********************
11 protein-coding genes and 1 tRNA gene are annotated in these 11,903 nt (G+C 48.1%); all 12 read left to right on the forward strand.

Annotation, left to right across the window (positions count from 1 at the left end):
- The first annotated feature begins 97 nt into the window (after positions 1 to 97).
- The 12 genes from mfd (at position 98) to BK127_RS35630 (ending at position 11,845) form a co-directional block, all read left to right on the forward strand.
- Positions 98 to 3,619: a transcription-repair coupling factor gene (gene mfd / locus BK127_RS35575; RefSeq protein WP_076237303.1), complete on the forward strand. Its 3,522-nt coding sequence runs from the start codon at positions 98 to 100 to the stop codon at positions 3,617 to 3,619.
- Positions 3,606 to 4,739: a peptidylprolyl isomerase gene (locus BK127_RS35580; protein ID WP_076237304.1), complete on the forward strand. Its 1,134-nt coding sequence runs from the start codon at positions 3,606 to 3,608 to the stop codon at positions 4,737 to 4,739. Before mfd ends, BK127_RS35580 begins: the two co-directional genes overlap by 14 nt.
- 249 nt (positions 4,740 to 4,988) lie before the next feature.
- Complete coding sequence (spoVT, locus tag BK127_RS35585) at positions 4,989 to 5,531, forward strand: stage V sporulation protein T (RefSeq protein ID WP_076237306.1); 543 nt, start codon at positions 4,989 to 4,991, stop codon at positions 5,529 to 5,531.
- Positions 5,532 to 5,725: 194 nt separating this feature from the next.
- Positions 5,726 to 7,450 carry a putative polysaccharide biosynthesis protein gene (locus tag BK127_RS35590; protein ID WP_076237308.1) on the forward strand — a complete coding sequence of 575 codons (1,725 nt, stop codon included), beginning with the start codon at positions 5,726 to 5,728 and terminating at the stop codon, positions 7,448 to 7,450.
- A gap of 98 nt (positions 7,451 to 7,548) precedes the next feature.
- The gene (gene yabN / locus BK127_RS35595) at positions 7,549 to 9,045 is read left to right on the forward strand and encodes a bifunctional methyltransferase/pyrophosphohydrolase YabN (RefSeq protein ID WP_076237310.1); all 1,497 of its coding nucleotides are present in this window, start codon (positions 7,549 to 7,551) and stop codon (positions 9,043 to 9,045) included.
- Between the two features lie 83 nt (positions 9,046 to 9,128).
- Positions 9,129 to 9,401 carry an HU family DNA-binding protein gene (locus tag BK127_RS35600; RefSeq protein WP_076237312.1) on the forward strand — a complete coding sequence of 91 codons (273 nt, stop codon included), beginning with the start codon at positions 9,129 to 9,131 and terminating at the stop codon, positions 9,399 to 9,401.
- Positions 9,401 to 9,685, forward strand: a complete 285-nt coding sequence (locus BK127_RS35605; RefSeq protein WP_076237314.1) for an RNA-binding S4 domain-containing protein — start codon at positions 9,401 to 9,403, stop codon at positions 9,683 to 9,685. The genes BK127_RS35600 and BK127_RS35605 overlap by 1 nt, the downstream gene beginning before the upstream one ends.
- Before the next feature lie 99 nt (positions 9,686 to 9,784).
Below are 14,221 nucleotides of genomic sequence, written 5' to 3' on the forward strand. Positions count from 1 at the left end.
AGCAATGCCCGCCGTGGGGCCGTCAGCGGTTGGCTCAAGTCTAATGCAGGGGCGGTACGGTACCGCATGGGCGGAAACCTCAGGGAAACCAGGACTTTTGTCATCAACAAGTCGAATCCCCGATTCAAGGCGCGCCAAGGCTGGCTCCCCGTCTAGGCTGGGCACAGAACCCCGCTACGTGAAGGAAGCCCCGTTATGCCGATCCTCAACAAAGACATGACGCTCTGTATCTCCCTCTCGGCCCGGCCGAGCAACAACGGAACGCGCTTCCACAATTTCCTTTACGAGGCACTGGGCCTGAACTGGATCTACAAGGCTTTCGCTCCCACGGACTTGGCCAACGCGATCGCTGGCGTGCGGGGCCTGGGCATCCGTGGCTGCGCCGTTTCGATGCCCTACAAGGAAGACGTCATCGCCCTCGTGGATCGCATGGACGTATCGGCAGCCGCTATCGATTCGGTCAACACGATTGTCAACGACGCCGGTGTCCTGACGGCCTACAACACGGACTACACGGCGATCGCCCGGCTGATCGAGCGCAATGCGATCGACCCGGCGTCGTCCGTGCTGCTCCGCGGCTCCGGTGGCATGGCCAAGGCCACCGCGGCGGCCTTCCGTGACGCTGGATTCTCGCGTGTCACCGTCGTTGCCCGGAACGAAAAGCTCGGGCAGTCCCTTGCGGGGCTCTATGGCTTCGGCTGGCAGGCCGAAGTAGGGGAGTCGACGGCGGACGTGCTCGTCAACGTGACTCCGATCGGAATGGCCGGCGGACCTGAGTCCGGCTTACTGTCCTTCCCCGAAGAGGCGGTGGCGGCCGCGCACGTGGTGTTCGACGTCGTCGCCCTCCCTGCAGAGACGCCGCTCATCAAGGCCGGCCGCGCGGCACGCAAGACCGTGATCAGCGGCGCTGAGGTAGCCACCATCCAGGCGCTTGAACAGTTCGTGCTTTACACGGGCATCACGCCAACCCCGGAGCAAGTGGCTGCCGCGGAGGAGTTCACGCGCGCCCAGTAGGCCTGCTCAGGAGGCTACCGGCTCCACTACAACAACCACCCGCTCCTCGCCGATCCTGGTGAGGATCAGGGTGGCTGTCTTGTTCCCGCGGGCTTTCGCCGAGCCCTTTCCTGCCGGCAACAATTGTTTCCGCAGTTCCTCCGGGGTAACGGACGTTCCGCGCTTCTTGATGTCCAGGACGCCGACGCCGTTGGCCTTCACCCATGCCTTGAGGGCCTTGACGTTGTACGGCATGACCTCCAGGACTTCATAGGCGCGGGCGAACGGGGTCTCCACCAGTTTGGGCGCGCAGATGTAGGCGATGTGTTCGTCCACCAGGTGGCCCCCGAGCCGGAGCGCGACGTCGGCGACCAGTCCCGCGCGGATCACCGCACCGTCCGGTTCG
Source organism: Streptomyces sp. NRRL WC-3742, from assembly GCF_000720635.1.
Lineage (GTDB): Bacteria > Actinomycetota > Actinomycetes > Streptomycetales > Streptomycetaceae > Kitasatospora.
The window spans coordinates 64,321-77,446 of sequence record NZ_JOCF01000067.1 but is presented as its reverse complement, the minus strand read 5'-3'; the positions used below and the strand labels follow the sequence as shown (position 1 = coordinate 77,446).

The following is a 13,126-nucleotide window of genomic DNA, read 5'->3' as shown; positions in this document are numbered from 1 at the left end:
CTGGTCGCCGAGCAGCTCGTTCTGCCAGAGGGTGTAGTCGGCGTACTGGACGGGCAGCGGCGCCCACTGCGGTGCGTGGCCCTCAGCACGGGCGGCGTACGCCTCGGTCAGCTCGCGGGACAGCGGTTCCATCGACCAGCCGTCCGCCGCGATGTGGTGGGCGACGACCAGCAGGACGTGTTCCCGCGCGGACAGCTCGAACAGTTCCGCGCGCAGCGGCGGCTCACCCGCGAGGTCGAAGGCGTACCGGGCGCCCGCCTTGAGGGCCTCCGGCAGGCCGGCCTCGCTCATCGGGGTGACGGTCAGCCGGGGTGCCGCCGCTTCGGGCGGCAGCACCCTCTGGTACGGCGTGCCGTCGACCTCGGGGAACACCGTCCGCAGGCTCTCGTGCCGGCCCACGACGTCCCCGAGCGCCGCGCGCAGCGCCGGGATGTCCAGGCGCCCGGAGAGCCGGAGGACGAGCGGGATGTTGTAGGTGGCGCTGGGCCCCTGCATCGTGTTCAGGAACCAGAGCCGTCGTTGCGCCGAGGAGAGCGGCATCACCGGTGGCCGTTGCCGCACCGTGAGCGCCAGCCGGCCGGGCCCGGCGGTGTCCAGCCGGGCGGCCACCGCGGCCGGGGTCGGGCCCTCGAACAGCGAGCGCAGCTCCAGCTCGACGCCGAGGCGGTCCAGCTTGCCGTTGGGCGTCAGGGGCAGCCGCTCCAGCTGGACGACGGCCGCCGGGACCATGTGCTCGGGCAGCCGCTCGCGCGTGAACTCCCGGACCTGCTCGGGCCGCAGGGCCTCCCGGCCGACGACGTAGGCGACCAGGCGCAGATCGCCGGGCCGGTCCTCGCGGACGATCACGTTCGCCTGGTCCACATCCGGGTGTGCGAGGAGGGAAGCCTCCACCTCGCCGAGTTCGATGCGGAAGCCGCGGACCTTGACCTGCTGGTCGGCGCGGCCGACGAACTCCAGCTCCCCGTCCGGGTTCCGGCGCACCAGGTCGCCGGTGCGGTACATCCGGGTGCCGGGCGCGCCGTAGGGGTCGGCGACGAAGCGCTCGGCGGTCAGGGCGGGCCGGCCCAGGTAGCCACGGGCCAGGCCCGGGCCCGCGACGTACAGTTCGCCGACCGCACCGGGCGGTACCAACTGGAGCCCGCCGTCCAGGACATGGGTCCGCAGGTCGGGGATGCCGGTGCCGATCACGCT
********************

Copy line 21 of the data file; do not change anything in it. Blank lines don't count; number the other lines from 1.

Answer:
The window spans coordinates 64,321-77,446 of sequence record NZ_JOCF01000067.1 but is presented as its reverse complement, the minus strand read 5'-3'; the positions used below and the strand labels follow the sequence as shown (position 1 = coordinate 77,446).